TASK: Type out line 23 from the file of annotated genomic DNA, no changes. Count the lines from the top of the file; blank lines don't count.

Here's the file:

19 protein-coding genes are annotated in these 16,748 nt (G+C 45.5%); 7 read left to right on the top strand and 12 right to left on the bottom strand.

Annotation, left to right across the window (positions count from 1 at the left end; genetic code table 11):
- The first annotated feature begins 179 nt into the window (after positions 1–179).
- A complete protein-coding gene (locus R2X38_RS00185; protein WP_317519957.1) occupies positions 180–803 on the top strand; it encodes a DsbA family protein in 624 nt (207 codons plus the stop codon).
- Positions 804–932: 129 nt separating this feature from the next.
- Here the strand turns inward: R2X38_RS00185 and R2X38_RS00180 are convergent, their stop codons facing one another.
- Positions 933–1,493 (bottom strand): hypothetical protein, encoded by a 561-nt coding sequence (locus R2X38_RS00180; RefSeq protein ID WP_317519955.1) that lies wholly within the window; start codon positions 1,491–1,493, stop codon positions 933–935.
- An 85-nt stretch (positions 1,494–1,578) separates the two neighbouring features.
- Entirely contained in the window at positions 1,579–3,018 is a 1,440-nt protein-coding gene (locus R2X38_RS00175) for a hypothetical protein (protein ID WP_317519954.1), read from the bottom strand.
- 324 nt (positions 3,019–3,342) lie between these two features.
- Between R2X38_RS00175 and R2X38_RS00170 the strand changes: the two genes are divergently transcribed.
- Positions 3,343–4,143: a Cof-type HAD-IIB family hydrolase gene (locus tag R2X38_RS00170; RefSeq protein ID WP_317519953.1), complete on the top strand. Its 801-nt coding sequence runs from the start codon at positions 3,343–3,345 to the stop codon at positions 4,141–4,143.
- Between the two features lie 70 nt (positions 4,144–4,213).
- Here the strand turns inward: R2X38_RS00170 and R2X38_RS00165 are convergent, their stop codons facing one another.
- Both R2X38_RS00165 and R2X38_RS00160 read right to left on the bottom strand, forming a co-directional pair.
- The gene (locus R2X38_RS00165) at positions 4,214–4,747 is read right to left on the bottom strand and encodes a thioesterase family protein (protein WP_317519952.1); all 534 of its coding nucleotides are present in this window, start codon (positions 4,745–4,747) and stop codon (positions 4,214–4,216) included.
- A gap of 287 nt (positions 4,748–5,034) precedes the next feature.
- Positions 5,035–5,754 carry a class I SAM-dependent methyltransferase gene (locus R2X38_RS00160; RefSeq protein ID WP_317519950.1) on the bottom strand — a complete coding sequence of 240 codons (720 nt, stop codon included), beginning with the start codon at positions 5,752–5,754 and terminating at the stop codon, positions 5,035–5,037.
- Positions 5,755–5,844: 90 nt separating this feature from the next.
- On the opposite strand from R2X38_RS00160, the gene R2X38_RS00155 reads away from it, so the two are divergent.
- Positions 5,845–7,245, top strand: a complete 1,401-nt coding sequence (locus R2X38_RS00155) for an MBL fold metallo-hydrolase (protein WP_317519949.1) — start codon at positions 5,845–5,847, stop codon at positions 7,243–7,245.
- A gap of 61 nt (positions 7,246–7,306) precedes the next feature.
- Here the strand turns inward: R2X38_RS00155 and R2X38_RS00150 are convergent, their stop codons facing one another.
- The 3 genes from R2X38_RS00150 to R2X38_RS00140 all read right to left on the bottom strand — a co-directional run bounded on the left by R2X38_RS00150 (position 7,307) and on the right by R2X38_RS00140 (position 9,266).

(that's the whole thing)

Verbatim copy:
- Here the strand turns inward: R2X38_RS00155 and R2X38_RS00150 are convergent, their stop codons facing one another.